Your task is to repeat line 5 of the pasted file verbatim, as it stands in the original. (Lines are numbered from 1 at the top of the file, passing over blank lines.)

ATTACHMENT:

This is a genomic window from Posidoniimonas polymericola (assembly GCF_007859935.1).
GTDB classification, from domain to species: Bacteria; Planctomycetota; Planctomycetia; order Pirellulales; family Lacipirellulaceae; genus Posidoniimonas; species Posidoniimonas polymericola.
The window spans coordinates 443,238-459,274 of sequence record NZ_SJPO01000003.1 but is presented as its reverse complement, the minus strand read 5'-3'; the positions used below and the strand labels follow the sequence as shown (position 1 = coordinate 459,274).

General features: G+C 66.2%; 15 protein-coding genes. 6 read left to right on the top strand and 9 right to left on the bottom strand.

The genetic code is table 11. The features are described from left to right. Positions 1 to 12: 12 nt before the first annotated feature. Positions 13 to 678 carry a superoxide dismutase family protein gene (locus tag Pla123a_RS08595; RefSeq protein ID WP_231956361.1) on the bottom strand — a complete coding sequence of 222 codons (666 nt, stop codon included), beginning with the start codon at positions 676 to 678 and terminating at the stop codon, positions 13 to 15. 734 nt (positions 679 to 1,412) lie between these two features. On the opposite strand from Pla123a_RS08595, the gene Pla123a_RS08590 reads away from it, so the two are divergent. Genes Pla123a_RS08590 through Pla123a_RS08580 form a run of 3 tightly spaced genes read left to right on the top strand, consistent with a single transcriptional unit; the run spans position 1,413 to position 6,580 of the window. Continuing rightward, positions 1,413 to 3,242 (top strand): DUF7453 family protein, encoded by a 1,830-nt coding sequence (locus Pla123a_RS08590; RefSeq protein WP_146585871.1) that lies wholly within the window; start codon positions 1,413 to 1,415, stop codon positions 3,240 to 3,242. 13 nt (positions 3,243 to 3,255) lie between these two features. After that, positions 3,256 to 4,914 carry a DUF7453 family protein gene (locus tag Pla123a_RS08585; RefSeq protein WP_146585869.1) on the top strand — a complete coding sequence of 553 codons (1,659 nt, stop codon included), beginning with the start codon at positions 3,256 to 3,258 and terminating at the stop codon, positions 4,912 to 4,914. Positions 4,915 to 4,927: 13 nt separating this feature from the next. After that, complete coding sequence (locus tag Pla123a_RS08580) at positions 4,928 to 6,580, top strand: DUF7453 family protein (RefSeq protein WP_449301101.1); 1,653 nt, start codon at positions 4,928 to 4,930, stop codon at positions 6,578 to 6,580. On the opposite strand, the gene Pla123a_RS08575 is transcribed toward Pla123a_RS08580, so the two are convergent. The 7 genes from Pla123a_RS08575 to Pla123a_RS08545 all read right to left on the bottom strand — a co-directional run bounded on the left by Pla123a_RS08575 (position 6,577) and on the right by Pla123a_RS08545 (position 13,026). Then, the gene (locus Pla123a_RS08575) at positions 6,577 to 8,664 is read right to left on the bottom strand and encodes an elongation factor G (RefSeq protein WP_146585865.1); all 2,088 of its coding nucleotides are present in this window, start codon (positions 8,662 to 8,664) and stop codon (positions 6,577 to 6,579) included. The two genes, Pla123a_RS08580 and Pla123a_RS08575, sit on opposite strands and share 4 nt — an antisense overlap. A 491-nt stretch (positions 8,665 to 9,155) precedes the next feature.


The genetic code is table 11. The features are described from left to right. Positions 1 to 12: 12 nt before the first annotated feature. Positions 13 to 678 carry a superoxide dismutase family protein gene (locus tag Pla123a_RS08595; RefSeq protein ID WP_231956361.1) on the bottom strand — a complete coding sequence of 222 codons (666 nt, stop codon included), beginning with the start codon at positions 676 to 678 and terminating at the stop codon, positions 13 to 15. 734 nt (positions 679 to 1,412) lie between these two features. On the opposite strand from Pla123a_RS08595, the gene Pla123a_RS08590 reads away from it, so the two are divergent. Genes Pla123a_RS08590 through Pla123a_RS08580 form a run of 3 tightly spaced genes read left to right on the top strand, consistent with a single transcriptional unit; the run spans position 1,413 to position 6,580 of the window. Continuing rightward, positions 1,413 to 3,242 (top strand): DUF7453 family protein, encoded by a 1,830-nt coding sequence (locus Pla123a_RS08590; RefSeq protein WP_146585871.1) that lies wholly within the window; start codon positions 1,413 to 1,415, stop codon positions 3,240 to 3,242. 13 nt (positions 3,243 to 3,255) lie between these two features. After that, positions 3,256 to 4,914 carry a DUF7453 family protein gene (locus tag Pla123a_RS08585; RefSeq protein WP_146585869.1) on the top strand — a complete coding sequence of 553 codons (1,659 nt, stop codon included), beginning with the start codon at positions 3,256 to 3,258 and terminating at the stop codon, positions 4,912 to 4,914. Positions 4,915 to 4,927: 13 nt separating this feature from the next. After that, complete coding sequence (locus tag Pla123a_RS08580) at positions 4,928 to 6,580, top strand: DUF7453 family protein (RefSeq protein WP_449301101.1); 1,653 nt, start codon at positions 4,928 to 4,930, stop codon at positions 6,578 to 6,580. On the opposite strand, the gene Pla123a_RS08575 is transcribed toward Pla123a_RS08580, so the two are convergent. The 7 genes from Pla123a_RS08575 to Pla123a_RS08545 all read right to left on the bottom strand — a co-directional run bounded on the left by Pla123a_RS08575 (position 6,577) and on the right by Pla123a_RS08545 (position 13,026). Then, the gene (locus Pla123a_RS08575) at positions 6,577 to 8,664 is read right to left on the bottom strand and encodes an elongation factor G (RefSeq protein WP_146585865.1); all 2,088 of its coding nucleotides are present in this window, start codon (positions 8,662 to 8,664) and stop codon (positions 6,577 to 6,579) included. The two genes, Pla123a_RS08580 and Pla123a_RS08575, sit on opposite strands and share 4 nt — an antisense overlap. A 491-nt stretch (positions 8,665 to 9,155) precedes the next feature.